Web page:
Thursday, September 1, 2011

Man of the Cloth LLC is online

Hey, this is a really quick post to say that Man of the Cloth LLC is up and running on the web.  Getting the website up and running has been consuming quite a lot of my time.  First, I completed the brochure to introduce our service to seminary students,  Once we took it to the printer, the website moved front and center to our attentions.  We were so pleased to hit the publish button on it yesterday.  You can check it out at:

Just a little behind the scenes tidbit... on the "About Us" page Richard wanted a photo to be posted for each of us since a picture is worth 1000 words.  The picture he chose for me was quaint and manager-ish enough to lend credibility to me.  He was searching for his image as "designer" and this is what he originally came up with.

I agreed that is was eclectic, creative and free-spirited, but I also pointed out he looked like the ancestral church father, C.F.W. Walther.  We chuckled a bit and then reviewed photo albums to find further options.  You will have to make the call on which choice is better.  We would love to have specific feedback on anything you see that could stand improvement to make the website easier to maneuver.

Saturday, August 20, 2011

Microcosm of Prayer Answers

We pulled off at the first cheap St. Louis gas station to fuel up ($3.159 per gallon looked pretty sweet to me).  I fueled the car while the girls went to the restroom.  When they came back I slipped off to pay my honorary visit to the little room of relief, so I was not there when the call came in to Erin’s phone. 

You see, Erin, Laura and I were on our way to see the neurosurgeon who had cared for Richard.  This trip was to establish Erin as his patient.  You may not have known that in May, 2010, Erin had experienced a grand mal seizure out of the blue. At the time she was referred to the University of Kentucky for medical care.  They discovered a brain tumor that did not appear malignant but was menacing in that it caused seizures.  They had been watching her closely with MRI studies every 3 months.  Since there were no changes they recommended that she go down to 6 months between exams. Moving to Missouri created the need to find a new doctor for follow-up.  Erin had scheduled the appointment a month back while she was still Erin Hay. 

We were only 30 minutes away from the doctor’s office when the call came in. The secretary from the doctor’s office was following up on new information she had discovered the day before – Erin and John do not have insurance.  The secretary told Erin the appointment was cancelled and that given her financial need she should make arrangements to be seen at one of the two teaching medical facilities in St. Louis. Erin took down the numbers and politely bid the secretary good bye. 

We all sat there bewildered.  We had come 1½ hours distance already and only had 30 minutes to go to be at the office. What should we do?

I turned to Erin and asked, “May I call the office back to speak on your behalf?”  

With a soft, near-tears voice, Erin replied, “I guess.”

Erin provided me with the number the call had come from and I was off on the chase.  The hospital computer picked up the call and I waited thought all the “if you want so-and-so, press this number” commands.  At last since none of the choices worked I stayed on the line for the operator.  She transferred me to another operator who finally transferred me to the secretary’s number which went directly into voice mail.  I introduced myself as one calling on behalf of Erin Cook. After stammering around about guaranteeing that today’s visit would be paid for in cash, I stated we were still coming to the appointment. Then I got down to leaving my number, but an ending tone sounded before I had all the numbers spoken.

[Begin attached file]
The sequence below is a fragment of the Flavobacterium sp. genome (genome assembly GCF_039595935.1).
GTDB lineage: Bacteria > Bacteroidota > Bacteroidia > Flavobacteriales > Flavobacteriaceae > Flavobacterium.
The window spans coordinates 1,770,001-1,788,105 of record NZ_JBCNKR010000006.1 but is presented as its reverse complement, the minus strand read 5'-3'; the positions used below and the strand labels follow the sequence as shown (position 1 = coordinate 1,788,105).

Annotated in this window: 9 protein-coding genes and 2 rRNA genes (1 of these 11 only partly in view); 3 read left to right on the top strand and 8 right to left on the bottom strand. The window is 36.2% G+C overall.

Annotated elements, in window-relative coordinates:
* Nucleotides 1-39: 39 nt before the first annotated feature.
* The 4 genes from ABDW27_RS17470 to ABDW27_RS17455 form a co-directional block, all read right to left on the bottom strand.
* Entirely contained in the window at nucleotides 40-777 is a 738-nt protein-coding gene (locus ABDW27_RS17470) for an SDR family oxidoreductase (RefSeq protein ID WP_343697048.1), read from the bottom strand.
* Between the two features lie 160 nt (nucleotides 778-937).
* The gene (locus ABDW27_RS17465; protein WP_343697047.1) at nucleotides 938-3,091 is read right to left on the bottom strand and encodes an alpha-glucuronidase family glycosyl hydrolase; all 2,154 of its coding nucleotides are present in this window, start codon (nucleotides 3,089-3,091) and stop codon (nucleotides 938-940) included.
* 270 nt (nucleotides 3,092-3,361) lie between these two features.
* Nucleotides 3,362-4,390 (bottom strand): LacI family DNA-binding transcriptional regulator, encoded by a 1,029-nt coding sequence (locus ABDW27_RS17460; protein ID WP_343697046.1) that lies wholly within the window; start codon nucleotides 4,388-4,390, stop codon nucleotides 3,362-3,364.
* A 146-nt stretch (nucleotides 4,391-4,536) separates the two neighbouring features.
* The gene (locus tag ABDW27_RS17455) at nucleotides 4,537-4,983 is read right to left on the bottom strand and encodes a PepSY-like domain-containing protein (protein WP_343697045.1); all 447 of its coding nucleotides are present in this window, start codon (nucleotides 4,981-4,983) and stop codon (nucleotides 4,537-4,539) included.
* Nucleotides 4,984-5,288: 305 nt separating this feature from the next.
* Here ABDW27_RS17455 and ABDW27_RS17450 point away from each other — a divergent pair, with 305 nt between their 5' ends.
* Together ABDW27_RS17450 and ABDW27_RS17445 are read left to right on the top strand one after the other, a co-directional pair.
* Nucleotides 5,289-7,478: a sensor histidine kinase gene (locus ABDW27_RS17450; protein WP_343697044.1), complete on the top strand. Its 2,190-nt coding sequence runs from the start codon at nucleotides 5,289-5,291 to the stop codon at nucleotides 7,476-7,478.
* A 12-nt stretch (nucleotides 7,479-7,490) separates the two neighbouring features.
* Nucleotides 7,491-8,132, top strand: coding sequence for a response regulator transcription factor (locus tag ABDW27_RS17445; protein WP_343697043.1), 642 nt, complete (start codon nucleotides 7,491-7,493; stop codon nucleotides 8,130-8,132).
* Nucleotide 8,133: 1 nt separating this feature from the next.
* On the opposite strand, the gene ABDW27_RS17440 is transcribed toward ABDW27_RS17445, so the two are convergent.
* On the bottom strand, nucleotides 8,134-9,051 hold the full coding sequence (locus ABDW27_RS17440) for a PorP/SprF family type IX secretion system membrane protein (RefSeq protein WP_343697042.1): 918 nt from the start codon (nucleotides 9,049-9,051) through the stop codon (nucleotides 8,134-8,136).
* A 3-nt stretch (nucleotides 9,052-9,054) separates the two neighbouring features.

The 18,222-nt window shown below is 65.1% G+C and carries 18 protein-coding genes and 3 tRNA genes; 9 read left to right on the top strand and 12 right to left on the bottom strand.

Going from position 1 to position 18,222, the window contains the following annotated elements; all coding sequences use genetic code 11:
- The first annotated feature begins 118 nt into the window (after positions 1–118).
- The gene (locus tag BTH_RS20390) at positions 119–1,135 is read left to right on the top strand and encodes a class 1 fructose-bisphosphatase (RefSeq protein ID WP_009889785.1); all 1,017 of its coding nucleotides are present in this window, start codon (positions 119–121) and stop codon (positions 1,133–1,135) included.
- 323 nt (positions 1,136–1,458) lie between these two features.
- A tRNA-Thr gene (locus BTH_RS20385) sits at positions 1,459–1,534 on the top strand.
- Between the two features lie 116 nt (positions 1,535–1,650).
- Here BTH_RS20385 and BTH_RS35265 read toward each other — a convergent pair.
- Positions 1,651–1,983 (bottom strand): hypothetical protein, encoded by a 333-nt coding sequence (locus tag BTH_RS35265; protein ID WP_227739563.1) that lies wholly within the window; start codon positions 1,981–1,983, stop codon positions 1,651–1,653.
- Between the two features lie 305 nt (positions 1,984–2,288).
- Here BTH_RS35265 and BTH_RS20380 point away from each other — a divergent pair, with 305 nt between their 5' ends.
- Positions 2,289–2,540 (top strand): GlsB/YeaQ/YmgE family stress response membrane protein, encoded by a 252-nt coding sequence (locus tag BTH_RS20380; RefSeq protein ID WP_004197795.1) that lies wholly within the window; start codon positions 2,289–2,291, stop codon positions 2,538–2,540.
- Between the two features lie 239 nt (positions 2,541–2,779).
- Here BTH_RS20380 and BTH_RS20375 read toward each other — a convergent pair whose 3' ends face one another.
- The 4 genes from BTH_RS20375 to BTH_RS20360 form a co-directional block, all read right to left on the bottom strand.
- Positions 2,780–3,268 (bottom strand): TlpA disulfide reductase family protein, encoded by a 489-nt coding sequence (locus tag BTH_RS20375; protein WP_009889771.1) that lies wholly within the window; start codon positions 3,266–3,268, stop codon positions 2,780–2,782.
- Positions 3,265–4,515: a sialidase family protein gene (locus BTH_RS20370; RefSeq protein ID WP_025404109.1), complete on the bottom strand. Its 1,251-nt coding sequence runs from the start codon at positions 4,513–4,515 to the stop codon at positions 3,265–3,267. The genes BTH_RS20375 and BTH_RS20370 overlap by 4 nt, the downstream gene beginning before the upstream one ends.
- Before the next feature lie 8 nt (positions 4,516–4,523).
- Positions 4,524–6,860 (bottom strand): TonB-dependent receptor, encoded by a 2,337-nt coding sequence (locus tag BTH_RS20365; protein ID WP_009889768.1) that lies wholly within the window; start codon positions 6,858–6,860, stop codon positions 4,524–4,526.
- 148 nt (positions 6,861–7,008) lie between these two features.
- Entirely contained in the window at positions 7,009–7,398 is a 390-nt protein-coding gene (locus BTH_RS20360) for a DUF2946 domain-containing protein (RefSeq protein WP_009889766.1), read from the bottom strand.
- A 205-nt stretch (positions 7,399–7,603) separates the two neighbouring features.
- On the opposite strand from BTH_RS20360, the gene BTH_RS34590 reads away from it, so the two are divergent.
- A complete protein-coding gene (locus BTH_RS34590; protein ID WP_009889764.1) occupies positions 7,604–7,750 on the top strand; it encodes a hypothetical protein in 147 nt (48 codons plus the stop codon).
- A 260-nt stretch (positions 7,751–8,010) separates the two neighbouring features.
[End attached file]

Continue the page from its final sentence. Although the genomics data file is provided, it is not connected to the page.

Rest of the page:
I turned to Erin and said, “We will just go in and see what happens.”

I pulled back onto the highway.  About three miles down the road Erin’s phone rang.  The secretary was calling back.  Immediately she clarified on Erin’s name and Erin had the opportunity to explain that she had married in the past 2 weeks.  She apologized for not having made her name change clear.  She thought she could take care of that at the office.  The secretary simply stated acknowledgement that she would see us in a few minutes.  We all heaved a sigh of relief.

Once at the office Erin meticulously completed all the paperwork received from the receptionist.  The secretary came to the door to call “Mrs. Cook” in.  As she saw us both stand to enter her face lit up with recognition. 

“So, this is your new daughter-in-law,” the secretary declared.  “Now it all makes sense.”

Our doctor had promised on our last visit that he would be pleased to see our new daughter-in-law when she was indeed in the family and the area. The rest of the visit was sheer blessing.  As we left I was near tears myself as doctor told Erin not to worry about the bill, along with other encouraging words that things will work out. 

Now, what is my point of writing this long tale?  The bottom line is that I learned a HUGE lesson that day – a lesson about prayer, intercessory prayer. 

Prayer and courage go hand in hand.  Intercession, being held up by others, relying on the intervention of others is God’s way of weaving the fiber of His people together. Prayer ignites courage.  We needed to simply pull out on the road and move ahead as we prayed. Praise the Lord for His provision of courage and success and the future of hope.  

Sunday, August 7, 2011

Fairy Tale Buster